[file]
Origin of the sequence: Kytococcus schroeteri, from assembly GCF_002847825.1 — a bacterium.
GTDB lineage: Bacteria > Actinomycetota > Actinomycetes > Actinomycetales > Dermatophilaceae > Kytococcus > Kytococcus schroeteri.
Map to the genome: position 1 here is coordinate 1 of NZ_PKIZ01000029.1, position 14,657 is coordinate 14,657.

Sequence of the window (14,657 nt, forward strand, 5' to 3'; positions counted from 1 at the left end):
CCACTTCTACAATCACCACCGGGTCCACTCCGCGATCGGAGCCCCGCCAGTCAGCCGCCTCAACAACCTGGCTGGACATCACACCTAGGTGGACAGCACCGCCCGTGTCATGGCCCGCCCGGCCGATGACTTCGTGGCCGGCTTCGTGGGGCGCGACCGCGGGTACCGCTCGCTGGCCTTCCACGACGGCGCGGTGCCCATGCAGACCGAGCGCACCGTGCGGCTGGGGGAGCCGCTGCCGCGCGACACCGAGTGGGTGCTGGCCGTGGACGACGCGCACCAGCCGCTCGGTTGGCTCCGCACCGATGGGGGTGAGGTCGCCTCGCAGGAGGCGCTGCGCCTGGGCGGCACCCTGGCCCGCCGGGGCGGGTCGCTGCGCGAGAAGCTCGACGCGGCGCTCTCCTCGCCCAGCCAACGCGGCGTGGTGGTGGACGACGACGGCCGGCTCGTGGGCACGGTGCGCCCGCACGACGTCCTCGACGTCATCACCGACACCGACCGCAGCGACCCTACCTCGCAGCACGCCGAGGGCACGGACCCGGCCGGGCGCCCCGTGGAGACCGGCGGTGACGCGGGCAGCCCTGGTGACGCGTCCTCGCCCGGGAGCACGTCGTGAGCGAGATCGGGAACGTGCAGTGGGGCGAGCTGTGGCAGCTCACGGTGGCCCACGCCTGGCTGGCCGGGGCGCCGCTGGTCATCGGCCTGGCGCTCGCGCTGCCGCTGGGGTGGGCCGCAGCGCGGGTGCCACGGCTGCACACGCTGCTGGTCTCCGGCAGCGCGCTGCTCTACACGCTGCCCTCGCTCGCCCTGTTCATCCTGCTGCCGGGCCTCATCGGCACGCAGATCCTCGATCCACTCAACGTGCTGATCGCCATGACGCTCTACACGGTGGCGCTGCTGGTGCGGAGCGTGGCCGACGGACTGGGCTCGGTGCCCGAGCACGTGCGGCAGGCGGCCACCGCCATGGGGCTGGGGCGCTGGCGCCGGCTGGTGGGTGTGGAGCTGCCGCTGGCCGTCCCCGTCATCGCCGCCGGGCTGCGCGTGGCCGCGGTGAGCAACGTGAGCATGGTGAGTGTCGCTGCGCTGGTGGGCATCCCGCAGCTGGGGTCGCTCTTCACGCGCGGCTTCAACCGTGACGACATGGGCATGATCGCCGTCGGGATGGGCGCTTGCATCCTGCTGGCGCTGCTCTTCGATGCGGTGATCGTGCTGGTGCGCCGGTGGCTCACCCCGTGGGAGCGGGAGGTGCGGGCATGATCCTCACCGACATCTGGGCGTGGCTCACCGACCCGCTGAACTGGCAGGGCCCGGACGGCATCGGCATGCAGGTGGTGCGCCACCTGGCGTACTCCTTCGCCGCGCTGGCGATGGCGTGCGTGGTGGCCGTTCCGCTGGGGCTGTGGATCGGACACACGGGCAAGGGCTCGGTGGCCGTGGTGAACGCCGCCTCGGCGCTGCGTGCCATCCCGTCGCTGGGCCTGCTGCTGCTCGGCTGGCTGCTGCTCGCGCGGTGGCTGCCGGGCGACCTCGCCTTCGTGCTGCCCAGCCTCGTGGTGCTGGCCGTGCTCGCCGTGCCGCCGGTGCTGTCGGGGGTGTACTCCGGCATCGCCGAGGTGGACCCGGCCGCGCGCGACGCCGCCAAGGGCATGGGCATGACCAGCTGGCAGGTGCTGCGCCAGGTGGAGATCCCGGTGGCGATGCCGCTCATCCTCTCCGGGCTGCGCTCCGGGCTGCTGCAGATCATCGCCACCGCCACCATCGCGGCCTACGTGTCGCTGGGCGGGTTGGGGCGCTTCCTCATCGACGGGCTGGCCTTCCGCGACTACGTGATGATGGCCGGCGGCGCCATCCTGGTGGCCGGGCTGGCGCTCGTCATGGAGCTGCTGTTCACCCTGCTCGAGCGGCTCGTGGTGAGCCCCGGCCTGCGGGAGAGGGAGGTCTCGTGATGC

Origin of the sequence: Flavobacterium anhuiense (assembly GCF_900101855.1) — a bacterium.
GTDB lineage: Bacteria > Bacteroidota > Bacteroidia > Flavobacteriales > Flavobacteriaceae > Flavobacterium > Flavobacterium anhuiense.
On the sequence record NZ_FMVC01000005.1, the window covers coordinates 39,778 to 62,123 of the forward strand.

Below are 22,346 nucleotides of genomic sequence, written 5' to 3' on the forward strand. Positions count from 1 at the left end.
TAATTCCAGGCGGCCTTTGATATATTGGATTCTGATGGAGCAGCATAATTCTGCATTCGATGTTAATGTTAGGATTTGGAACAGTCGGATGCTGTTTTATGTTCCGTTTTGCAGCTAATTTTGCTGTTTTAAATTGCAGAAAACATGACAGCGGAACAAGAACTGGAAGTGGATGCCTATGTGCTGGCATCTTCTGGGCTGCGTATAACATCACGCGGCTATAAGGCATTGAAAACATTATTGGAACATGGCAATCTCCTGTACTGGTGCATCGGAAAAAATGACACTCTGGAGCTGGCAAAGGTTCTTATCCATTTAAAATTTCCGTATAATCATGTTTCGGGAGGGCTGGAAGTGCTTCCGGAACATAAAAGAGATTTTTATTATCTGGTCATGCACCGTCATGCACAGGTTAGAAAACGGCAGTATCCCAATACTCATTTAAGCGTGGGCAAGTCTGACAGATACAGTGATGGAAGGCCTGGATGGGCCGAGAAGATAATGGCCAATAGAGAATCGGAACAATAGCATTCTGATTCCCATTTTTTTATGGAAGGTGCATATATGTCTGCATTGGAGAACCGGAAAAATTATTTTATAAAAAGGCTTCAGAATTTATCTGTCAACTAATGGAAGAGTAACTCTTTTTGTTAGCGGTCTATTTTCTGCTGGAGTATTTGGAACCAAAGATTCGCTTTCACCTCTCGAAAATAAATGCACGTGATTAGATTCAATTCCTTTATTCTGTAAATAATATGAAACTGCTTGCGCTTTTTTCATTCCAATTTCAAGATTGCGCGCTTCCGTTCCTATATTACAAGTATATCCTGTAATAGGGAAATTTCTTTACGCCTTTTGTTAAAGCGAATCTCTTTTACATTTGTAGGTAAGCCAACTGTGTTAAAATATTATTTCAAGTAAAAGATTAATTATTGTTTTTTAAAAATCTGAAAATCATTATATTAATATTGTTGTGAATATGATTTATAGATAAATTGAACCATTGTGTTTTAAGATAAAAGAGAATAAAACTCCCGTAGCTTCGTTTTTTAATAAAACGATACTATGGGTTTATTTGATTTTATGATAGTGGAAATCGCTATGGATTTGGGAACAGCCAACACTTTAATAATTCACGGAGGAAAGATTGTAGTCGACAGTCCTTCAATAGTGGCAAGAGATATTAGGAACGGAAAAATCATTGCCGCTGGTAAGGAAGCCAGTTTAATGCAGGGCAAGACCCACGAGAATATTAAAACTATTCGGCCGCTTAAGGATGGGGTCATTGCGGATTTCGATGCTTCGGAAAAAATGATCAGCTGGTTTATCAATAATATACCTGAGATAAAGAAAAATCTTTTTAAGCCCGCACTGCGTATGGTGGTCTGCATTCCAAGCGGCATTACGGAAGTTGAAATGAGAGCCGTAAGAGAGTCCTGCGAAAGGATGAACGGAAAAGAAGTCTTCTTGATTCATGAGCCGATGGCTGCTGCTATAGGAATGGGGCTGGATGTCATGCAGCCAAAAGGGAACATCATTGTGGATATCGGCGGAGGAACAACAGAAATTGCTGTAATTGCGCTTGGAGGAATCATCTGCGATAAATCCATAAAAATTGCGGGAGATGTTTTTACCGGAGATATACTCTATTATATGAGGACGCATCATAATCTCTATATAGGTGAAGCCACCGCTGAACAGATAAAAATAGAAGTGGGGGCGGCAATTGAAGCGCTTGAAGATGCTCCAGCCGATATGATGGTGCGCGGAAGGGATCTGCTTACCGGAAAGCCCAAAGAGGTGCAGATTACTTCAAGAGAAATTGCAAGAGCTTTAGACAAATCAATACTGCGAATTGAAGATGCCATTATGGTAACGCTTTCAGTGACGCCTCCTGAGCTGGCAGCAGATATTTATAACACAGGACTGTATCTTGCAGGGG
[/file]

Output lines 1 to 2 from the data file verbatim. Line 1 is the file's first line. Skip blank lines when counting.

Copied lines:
Origin of the sequence: Kytococcus schroeteri, from assembly GCF_002847825.1 — a bacterium.
GTDB lineage: Bacteria > Actinomycetota > Actinomycetes > Actinomycetales > Dermatophilaceae > Kytococcus > Kytococcus schroeteri.